Sewanee mobile

Sewanee’s Mobile site

Sewanee’s mobile site is a mini version of its desktop design. In fact, if it weren’t for the mobile-friendly menu located at the very top of the smartphone-adapted design (which makes up for the missing horizontal, top-of-page navigation), you might not even be able to tell the difference, the experience is so seamless. Sewanee’s RWD is definitely a mobile-first creation, with a focus on content. When clicking on the smartphone-adapted version of the site, the first few options are “Academics” and “Admissions and Financial Aid,” a few of the most important searches to prospective students visiting a college website for the first time. The load time for Sewanee’s mobile site is impressive, especially considering the large flashing banner images, and is a testament to the benefits of RWD.


#2. George Fox University

George Fox desktop

George Fox University desktop site

George Fox mobile

George Fox University on Mobile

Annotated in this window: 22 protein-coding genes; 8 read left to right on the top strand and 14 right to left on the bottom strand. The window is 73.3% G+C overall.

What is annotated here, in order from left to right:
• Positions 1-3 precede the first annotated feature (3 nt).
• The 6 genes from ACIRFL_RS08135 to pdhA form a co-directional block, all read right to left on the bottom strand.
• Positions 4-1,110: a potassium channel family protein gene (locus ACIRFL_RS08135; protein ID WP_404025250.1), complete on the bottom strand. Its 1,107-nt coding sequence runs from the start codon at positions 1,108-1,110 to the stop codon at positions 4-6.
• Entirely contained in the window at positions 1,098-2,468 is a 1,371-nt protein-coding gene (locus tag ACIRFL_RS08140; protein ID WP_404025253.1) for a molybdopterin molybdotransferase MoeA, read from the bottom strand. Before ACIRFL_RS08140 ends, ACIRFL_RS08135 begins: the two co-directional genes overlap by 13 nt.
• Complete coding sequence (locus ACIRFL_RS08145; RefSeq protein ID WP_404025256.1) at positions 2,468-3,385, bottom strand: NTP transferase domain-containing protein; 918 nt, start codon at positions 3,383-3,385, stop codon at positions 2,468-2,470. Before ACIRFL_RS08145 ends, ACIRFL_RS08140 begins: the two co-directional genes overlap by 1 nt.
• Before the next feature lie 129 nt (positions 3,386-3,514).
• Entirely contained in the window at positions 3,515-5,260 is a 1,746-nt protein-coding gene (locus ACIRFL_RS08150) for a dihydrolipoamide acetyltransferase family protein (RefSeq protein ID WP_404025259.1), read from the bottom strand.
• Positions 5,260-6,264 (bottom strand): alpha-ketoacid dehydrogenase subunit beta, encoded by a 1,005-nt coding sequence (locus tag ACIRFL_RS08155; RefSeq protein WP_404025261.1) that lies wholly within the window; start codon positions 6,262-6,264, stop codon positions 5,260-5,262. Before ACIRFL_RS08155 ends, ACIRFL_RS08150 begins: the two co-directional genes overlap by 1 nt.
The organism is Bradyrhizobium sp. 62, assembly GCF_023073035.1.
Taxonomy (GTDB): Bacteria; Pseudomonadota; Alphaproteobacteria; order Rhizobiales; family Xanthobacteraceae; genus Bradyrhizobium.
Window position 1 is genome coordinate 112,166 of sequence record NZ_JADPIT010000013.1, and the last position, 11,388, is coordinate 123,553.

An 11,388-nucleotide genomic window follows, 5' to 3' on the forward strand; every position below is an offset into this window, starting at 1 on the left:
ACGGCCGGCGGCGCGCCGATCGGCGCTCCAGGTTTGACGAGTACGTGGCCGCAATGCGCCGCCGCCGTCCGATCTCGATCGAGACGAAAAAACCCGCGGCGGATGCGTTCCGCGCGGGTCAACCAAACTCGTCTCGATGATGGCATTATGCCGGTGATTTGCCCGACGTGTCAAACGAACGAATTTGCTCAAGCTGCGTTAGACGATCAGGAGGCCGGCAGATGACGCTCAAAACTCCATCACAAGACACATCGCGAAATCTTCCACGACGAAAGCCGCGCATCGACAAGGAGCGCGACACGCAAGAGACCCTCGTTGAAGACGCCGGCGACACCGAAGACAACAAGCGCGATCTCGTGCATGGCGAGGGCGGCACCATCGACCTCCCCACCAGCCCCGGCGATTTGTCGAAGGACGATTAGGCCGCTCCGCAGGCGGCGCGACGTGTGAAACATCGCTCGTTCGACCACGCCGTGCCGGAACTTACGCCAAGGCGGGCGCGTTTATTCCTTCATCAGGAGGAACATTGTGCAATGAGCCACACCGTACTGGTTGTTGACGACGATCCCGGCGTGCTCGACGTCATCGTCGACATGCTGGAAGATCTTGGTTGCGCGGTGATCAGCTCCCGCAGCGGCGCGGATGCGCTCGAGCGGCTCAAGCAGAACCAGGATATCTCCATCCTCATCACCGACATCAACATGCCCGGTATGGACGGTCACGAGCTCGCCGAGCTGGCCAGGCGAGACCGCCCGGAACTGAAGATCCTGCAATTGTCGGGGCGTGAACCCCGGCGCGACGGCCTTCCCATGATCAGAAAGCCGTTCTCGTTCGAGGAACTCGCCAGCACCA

Though George Fox University in Oregon may have one of the most interesting desktop sites, utilizing video in place of its banner image, the schools mobile-ready site is what is under investigation here. The smartphone enabled site offers a variety of options right away for vertical viewing – including the school’s contact information at the top of the site and a menu built into the main body. The most interesting part of the George Fox RWD is that the mobile experience changes as soon as you flip your device to horizontal viewing. In horizontal mode, the site looks entirely similar to the desktop version. Besides its considerate menu in vertical mode, the mobile-ready site next lists tabs for the satellite locations of the university, followed by upcoming events and news.


#3. Regent College

Regent College desktop

Regent College desktop site